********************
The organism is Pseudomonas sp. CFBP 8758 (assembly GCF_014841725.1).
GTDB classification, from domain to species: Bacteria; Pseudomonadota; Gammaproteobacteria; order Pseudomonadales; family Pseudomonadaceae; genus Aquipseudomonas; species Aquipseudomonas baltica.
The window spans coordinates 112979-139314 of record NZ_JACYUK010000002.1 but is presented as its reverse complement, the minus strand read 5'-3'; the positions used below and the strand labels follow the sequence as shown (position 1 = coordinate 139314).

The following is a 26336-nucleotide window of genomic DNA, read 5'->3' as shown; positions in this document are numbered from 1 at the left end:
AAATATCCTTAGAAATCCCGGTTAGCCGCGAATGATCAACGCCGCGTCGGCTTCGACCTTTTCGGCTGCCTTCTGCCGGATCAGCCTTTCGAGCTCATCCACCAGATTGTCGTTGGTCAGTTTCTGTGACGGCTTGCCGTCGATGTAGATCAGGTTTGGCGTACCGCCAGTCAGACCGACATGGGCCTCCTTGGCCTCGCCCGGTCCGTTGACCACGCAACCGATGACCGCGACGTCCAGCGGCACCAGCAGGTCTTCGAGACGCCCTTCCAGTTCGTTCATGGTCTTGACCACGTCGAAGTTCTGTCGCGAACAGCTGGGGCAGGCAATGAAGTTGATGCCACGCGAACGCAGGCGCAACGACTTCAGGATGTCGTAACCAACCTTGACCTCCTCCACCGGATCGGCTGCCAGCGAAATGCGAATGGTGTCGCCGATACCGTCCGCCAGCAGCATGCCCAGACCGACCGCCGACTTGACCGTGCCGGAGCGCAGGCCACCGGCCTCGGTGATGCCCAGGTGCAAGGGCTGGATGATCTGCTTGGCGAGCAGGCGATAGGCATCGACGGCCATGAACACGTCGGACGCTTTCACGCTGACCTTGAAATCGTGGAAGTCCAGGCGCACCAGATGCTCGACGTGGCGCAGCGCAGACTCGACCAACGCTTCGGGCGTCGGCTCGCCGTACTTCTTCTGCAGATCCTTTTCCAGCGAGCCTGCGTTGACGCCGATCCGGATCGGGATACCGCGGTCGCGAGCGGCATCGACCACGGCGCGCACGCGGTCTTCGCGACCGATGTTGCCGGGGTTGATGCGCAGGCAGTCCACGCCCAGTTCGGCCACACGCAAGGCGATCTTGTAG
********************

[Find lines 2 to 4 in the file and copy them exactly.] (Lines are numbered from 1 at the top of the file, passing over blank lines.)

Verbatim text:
GTDB classification, from domain to species: Bacteria; Pseudomonadota; Gammaproteobacteria; order Pseudomonadales; family Pseudomonadaceae; genus Aquipseudomonas; species Aquipseudomonas baltica.
The window spans coordinates 112979-139314 of record NZ_JACYUK010000002.1 but is presented as its reverse complement, the minus strand read 5'-3'; the positions used below and the strand labels follow the sequence as shown (position 1 = coordinate 139314).

The following is a 26336-nucleotide window of genomic DNA, read 5'->3' as shown; positions in this document are numbered from 1 at the left end: